One of the mysteries of the English language finally explained.
(of hair) of a reddish-brown colour.
reddish-brown, red-brown, dark red, titian, titian red, tawny, russet, chestnut, chestnut-coloured, copper, coppery, copper-coloured, rust-coloured, rufous, henna, hennaedView synonyms
- ‘The streams of sunlight through the trees hit her dark auburn hair bringing out her red highlights.’
- ‘His tousled auburn hair almost hid his eyes, and the freckles dotted his face like the stars in the galaxy.’
- ‘I pushed Melena's auburn hair away from her face and her head leaned towards me.’
- ‘She was dressed in all black and her auburn hair swirled gracefully around her face and shoulders.’
- ‘Her auburn hair was swept up in elegant curls.’
- ‘It was green velvet that sets off my auburn hair and makes my eyes look greener.’
- ‘Her long auburn hair was the same colour as Tanya's, but Tanya keeps hers up in a ponytail.’
- ‘It was the image of a man with blue eyes, receding auburn hair above the temples and small, thin lips.’
- ‘Her still damp auburn hair hung limply in ringlets, brushing her bare shoulders.’
- ‘She was a lovely woman, a few years older than Ava, with striking auburn hair and round brown eyes.’
- ‘A boy with shaggy auburn hair halted in his steps and looked around, perturbed.’
- ‘The middle daughter had rich auburn hair and green eyes like sparkling emeralds.’
- ‘The strange youth had curly dark auburn hair, that fell in unkempt tangles across his shoulders.’
- ‘She tucked her long auburn hair inside it and pulled the hood over her head.’
- ‘She climbed onto her horse, and ran a hand through her auburn hair.’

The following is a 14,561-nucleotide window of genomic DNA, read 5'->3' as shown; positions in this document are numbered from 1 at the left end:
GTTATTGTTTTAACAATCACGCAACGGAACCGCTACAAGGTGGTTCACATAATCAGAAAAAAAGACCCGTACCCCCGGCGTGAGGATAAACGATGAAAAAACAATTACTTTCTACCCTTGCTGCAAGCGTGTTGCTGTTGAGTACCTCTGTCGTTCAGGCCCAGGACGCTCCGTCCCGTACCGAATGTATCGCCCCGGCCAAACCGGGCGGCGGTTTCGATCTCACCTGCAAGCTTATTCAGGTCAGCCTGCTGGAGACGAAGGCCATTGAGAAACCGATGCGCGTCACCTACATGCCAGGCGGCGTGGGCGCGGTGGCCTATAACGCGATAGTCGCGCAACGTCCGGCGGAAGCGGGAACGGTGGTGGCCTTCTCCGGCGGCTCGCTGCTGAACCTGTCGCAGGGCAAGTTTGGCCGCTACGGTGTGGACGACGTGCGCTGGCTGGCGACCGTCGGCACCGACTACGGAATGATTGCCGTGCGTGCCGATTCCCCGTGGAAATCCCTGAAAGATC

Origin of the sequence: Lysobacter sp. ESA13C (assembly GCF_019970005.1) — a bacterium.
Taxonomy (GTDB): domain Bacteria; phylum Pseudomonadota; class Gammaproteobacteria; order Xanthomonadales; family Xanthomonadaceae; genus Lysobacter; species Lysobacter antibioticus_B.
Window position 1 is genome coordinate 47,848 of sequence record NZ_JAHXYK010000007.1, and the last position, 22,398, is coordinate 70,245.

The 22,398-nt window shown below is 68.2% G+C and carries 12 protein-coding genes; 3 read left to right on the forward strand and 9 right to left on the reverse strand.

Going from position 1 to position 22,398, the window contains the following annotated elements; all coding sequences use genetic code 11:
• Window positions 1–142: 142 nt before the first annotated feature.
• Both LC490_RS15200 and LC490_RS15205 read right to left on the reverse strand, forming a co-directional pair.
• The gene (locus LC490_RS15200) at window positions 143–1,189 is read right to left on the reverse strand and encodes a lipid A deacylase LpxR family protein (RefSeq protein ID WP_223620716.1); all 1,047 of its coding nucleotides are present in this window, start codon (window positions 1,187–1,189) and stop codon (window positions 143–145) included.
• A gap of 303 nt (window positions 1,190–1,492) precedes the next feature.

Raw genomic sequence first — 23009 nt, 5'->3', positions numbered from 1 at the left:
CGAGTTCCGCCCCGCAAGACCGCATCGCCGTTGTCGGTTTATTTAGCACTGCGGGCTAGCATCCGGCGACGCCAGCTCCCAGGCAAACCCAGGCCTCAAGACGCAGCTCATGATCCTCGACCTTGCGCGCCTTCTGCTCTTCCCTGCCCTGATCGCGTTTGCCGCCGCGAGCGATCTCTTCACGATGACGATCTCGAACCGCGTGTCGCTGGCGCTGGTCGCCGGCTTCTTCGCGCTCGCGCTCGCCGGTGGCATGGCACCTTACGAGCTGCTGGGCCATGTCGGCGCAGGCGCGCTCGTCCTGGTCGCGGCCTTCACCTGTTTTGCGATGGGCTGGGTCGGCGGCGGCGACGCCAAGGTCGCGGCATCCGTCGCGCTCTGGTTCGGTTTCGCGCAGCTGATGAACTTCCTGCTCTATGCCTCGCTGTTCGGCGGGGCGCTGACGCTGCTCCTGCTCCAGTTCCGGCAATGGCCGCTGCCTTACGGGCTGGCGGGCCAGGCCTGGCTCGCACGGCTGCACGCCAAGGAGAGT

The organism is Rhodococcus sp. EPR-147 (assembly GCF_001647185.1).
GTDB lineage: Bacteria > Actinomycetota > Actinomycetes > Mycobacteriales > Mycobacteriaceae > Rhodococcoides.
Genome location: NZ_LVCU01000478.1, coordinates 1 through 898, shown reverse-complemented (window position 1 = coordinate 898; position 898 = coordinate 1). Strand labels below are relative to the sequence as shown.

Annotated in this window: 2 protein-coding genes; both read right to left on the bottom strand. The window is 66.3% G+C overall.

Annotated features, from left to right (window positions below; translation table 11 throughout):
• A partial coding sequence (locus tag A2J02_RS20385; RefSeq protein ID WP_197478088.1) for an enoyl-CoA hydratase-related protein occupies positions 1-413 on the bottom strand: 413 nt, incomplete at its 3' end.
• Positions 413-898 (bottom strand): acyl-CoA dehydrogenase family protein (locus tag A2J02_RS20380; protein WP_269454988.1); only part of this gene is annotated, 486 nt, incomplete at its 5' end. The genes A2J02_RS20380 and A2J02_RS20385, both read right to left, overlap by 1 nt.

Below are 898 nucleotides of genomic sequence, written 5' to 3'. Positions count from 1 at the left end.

- ‘Mary, once famed for her thick, auburn hair, had gone nearly bald during her years in captivity.’
- ‘She was striking to look at - auburn hair, bright-blue eyes, high cheekbones and a great figure.’
- ‘Mother dressed me in a pretty blue dress and curled my auburn hair.’
- ‘She was short and slender and attractive, with long auburn hair that reached almost to her waist.’
- ‘Her dusty auburn hair was long and wild as she stepped down from her horse.’
A reddish-brown colour.
- ‘In the dark, it was hard to tell what color his hair was, but her memory painted it a warm, red auburn.’
- ‘He had black-brown hair coming to just slightly above his ears, half-dyed a tint of auburn.’
- ‘Every shade of auburn, russet and tan shone through and seemed to make him look almost angelic.’
- ‘His hair consisted of dozens of colors, ranging from pale gold to a deep auburn.’
- ‘Dark brown hair that caught bits of auburn and gold from the sun.’
- ‘Her hair, which had once been a beautiful shade of auburn, was now the color of mud and old dried blood.’
- ‘Her hair, a lustrous shade of auburn, waves about her waxen face.’
- ‘Her hair flowed loose down her back and the sunlight caught the strong glints of auburn in it.’
- ‘Her hair was darker and had more auburn in it that it used to, and her eyes had a shimmer of pale green in them.’
Late Middle English: from Old French auborne, alborne, from Latin alburnus ‘whitish’, from albus ‘white’. The original sense was ‘yellowish white’, but the word became associated with brown because in the 16th and 17th centuries it was often written abrune or abroun.
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